CFOA in the News: Retrofit of Princess of Acadia ferry replacement begins

Bay Ferries overhauling Blue Star Ithaki from Greece for service between Saint John, Digby next year

CBC - December 03, 2014 

Work on the ship slated to replace the Princess of Acadia ferry between New Brunswick and Nova Scotia has started and Bay Ferries officials are already anticipating improved ticket sales.

The 124-metre vessel, formerly known as the MV Blue Star Ithaki, arrived in Saint John Tuesday from Greece, where it connected the Aegean islands with the mainland for 14 years.

Bay Ferries and Transport Canada officials were busy inspecting the ship, temporarily renamed Canada 2014, to see what needs to be tweaked to get it ready for service between Saint John and Digby next year.

"Looks like she'll be good and seaworthy for our weather, the Bay of Fundy," said quartermaster Rick Farren, who works in the Princess of Acadia wheelhouse.

Farren showed up at the Bay Ferries terminal to welcome the Korean-built vessel, purchased in October by the federal government for $44.6 million.

"We want to make sure the ship is ready and consequently there will be a significant amount of work done to the ship," said Don Cormier, vice-president of operation and safety management.​

Among the work, the engines will be overhauled and converted to burn marine diesel, said Cormier.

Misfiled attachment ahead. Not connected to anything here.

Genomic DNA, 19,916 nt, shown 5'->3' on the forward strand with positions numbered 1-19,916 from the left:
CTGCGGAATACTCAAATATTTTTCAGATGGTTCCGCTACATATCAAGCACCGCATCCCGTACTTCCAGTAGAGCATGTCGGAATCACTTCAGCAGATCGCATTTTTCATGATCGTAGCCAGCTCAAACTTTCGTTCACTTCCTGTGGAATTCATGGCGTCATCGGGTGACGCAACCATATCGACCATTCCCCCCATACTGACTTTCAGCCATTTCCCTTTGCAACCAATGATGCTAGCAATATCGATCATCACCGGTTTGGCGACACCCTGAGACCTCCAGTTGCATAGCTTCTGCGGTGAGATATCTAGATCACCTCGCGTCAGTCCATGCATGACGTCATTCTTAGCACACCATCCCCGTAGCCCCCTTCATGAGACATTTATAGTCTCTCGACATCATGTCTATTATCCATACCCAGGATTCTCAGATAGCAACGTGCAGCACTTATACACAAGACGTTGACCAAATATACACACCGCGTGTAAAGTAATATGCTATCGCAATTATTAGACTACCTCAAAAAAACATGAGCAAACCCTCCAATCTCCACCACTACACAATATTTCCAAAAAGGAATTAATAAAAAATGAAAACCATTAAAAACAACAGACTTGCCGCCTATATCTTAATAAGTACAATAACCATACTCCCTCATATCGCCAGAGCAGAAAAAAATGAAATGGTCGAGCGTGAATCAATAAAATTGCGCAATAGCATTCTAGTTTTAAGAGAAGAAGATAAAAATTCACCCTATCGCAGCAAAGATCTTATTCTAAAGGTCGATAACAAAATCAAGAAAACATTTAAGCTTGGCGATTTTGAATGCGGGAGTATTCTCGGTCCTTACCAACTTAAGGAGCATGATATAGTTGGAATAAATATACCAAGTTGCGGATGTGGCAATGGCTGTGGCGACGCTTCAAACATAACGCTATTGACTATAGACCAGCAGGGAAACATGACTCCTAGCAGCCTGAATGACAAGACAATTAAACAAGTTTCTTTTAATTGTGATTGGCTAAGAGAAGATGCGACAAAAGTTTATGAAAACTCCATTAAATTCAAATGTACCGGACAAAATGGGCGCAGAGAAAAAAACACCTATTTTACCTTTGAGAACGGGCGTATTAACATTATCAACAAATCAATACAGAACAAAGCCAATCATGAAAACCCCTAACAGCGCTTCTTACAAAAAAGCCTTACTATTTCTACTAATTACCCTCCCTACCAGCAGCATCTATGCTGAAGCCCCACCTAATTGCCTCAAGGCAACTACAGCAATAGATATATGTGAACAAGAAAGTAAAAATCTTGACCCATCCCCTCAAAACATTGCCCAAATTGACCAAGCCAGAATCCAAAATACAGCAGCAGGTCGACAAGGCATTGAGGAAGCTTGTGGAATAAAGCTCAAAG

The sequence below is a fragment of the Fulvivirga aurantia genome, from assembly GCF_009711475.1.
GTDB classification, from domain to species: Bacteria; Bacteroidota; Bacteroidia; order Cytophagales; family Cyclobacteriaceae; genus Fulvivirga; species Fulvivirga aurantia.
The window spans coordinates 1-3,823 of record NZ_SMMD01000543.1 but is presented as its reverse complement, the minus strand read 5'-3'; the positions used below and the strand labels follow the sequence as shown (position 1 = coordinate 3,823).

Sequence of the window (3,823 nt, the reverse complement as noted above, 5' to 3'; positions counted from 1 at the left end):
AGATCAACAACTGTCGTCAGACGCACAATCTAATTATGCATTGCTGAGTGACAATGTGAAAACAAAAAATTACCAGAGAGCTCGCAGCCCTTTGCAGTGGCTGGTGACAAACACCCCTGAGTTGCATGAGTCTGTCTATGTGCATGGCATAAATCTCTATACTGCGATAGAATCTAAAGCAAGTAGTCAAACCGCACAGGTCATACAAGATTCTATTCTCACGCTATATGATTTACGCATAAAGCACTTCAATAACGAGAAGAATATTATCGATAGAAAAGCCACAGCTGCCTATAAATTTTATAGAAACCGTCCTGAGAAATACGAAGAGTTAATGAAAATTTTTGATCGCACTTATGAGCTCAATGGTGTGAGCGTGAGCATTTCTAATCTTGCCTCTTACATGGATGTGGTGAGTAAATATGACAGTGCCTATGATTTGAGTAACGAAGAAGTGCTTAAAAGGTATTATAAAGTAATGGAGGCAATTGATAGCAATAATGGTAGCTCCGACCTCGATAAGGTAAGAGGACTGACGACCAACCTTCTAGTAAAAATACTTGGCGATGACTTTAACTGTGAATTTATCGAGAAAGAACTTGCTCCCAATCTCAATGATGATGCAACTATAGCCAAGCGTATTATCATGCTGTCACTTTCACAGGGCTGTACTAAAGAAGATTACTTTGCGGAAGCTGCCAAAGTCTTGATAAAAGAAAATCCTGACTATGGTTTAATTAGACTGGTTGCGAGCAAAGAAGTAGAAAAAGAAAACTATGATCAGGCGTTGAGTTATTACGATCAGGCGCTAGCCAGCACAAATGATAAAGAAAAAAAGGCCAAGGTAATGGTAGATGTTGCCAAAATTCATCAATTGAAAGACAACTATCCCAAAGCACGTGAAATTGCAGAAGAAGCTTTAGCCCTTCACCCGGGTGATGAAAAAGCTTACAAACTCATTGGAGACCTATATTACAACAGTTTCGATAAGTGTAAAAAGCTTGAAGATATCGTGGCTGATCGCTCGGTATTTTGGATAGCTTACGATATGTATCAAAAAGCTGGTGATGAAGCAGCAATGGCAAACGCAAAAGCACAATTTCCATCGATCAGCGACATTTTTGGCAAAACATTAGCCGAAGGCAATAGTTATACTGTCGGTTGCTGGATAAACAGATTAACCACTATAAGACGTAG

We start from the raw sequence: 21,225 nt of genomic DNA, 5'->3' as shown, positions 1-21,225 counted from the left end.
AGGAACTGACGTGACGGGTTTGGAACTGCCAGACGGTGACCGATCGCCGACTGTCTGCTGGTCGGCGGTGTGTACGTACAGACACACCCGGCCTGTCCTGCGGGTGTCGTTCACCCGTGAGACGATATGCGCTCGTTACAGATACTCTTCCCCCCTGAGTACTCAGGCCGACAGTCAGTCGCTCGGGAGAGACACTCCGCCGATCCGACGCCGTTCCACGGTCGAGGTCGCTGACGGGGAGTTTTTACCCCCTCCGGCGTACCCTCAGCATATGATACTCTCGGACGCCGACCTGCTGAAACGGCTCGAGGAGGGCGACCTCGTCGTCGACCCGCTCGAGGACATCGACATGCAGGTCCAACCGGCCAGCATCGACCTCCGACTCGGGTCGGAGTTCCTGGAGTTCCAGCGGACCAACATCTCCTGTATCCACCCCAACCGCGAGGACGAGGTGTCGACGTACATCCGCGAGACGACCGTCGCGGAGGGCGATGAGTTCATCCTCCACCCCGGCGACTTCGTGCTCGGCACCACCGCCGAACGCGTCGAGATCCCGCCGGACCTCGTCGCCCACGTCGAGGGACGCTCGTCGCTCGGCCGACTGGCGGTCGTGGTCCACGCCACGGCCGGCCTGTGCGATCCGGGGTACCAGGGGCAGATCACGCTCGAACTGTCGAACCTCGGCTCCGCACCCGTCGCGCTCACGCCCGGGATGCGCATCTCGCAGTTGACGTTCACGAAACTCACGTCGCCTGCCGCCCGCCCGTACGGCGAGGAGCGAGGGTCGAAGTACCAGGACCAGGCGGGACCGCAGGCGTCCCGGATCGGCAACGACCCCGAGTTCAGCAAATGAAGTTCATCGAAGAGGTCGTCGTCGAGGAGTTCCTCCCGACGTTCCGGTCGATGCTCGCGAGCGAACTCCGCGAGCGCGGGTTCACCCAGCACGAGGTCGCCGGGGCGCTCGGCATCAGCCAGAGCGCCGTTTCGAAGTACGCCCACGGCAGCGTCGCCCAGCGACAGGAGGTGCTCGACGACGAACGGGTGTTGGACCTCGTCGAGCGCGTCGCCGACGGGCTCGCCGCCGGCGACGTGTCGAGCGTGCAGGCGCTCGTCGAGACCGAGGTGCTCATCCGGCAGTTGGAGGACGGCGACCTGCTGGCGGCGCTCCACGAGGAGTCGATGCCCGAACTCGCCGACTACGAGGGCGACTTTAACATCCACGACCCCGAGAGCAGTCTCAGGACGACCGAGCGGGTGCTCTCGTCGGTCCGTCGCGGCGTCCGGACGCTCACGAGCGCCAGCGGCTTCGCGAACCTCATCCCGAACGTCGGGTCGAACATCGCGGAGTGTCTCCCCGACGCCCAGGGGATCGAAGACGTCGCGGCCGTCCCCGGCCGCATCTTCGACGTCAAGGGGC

He expects the ship will be faster and more efficient than the old Princess of Acadia.

It will also offer improved onboard amenities, including various passenger lounges and a cafeteria, he said.

"People may have no longer considered using the link, but we believe this will be an attraction," said Cormier.

Serge Buy, CEO of the Canadian Ferry Association, says ferries are a critical part of Canada's transportation network.

"The ferries provide a really safe, environmentally friendly alternative to almost any other type of transportation," he said, noting the federal government announced in July it will spend $58 million over two years for operation of the Eastern Canada ferry services.

"We're pleased that the federal government is supporting this way of moving people around," said Buy.

Transport Canada will invite the public to help name the new vessel, said Cormier. The federal minister will make the final decision, he said.

Meanwhile, the old Princess of Acadia will go up for sale and if no buyer can be found, it will likely be scrapped, Cormier said.

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